Banana packaging transformed into H2 fuel for planned waste-to-energy project in Martinique

hydrogen waste-to-energy
The production facility will be located near the Island’s landfill. Photo courtesy Ways2H

A new waste-to-energy project in the Caribbean will work to convert commercial waste into carbon-free renewable hydrogen syngas to generate electric power on the island.

California-based Ways2H Inc. and Caribbean energy and ecological firm VALECOM are signed a letter of intent to transform as much as 9,000 tons of commercial waste into hydrogen. The project will focus on H2 production for power generation on Martinique.

The island nation uses about 3,000 tons of plastic films to protect its bananas for export. WAYS2H will initially process 24 tons of commercial waste, including the plastic and furniture, per day. The conversion will take in another eight tons per day once the infrastructure is fully operational at the end of the expected 18-month construction timetable.

“This modular and multi-flow project in Martinique will set up one or more of WAYS2H’s waste-to-energy units and we intent to replicate it in other Caribbean nations,” Dominique Regis, VALECOM CEO, said in a statement.

Ways2H and its shareholder and technology partner, Japan Blue Energy, Co., developed their patented thermochemical process that converts waste at a high temperature into high-quality fuel-grade hydrogen. No partial oxidation of the feedstock takes place and the high temperature and syngas composition leave optimal conditions for the water-gas-shift reaction to obtain a hydrogen-rich syngas, from which hydrogen is separated and purified to fuel grade, the company says.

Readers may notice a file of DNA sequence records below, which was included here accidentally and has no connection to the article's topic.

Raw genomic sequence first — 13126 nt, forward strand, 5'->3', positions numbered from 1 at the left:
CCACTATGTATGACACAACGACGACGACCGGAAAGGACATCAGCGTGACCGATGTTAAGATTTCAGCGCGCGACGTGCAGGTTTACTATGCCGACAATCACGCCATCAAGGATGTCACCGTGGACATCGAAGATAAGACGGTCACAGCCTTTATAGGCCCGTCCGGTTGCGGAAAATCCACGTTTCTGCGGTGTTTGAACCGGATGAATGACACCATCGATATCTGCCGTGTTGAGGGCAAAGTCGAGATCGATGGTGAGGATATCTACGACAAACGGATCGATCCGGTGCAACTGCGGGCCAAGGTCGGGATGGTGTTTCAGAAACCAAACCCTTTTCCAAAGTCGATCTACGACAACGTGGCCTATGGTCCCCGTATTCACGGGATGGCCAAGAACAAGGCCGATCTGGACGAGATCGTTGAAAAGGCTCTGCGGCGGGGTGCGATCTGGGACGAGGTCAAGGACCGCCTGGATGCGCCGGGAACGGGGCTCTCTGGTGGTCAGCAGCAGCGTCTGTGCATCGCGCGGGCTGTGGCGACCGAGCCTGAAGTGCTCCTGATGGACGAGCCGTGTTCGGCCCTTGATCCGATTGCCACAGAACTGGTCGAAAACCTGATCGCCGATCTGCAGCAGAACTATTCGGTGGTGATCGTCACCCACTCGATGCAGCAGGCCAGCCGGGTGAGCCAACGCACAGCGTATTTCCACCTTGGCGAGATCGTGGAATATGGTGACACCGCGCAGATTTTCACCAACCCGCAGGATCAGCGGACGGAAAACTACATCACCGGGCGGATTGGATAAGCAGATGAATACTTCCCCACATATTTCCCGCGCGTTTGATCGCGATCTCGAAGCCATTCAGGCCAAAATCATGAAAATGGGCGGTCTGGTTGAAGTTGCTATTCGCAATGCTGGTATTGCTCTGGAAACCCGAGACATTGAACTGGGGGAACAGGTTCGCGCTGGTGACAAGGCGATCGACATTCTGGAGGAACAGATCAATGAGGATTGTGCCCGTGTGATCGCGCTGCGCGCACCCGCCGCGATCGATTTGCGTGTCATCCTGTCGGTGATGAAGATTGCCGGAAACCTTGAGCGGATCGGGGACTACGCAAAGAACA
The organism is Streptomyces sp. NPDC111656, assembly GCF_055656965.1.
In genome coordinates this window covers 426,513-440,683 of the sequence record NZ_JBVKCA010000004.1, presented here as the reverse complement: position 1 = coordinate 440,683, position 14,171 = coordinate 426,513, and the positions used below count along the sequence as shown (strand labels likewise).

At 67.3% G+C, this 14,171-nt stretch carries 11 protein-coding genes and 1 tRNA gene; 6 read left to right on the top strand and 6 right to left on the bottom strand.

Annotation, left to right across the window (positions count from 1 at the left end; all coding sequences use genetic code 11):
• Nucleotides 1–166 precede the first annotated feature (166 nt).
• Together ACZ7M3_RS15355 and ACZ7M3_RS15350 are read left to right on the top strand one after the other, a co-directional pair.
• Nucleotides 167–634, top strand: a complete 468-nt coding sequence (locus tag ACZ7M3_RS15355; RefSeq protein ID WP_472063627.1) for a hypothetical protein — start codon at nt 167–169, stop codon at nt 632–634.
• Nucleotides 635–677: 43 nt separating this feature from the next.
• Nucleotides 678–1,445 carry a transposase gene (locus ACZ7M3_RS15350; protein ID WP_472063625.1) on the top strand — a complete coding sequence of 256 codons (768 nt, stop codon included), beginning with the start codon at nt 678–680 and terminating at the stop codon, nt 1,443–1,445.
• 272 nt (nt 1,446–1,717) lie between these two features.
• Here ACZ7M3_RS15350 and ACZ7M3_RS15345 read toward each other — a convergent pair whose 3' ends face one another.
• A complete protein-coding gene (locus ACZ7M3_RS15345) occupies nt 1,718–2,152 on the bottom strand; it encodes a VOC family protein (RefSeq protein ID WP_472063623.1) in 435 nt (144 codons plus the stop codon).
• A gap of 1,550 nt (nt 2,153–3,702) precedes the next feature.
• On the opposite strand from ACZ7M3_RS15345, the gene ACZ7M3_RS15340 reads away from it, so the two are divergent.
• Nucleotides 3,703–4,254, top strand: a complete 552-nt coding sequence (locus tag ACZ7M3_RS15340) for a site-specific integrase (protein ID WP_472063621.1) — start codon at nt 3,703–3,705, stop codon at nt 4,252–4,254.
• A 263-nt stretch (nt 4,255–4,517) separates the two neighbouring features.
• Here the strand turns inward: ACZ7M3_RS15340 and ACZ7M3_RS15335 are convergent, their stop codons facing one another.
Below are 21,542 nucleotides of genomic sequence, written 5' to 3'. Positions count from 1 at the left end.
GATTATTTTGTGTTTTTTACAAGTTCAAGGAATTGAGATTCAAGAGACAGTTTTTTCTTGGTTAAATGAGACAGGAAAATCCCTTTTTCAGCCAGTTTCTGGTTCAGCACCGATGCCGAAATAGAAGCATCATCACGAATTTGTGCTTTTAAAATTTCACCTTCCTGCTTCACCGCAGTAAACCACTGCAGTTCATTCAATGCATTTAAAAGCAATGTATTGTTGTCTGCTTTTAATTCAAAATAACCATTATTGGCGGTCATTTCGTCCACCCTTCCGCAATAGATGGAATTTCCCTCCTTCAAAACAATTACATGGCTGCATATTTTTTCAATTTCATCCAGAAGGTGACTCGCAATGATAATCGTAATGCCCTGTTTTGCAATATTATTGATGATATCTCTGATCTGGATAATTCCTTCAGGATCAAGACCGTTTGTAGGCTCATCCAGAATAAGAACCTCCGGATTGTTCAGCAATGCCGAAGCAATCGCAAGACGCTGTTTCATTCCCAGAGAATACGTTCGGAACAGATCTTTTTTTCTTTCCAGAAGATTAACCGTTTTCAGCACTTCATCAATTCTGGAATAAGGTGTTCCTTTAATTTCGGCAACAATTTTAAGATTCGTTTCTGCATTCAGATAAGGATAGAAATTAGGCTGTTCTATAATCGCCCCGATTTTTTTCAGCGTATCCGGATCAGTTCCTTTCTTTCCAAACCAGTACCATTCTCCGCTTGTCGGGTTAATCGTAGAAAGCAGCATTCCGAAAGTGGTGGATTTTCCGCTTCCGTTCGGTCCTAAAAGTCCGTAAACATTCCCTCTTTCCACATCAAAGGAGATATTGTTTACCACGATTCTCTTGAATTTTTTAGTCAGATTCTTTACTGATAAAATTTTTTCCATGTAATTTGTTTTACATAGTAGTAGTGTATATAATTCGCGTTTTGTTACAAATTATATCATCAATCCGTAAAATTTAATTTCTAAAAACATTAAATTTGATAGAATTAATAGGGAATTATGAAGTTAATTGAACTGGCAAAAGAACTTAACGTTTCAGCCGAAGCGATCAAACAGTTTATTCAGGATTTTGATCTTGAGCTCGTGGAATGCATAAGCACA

Char produced as a byproduct is collected and used as fuel with the remaining tail-gas to generate the energy needed for the thermochemical conversion of the waste feedstock, thus self-supplying the energy needed. When paired with carbon capture and storage or utilization, Ways2H’s renewable hydrogen is carbon-negative, which means it removes carbon from the atmosphere.

“What we’re seeing in Martinique is not unique to what we’re seeing across the world: local, often rural, economies that are struggling to manage increasingly diverse waste streams, heightened energy costs and job losses,” said Ways2H CEO Jean-Louis Kindler. “As we approach COP26, we see our work here, and in our projects around the world, as a critical Under embargo until September 28, 2021 at 7 a.m. ET blueprint for circular economy creation and we thank our partners like VALECOM as we work towards this mutual goal.”

The hydrogen conversion and production plant will be located near the island’s landfill (aerial photo above).

Waste-to-H2 sites are currently underway in Japan, France and Scotland and the U.S., Ways2H noted. The company is a joint venture with Japan Blue Energy and U.S.-based Clean Energy Enterprises.

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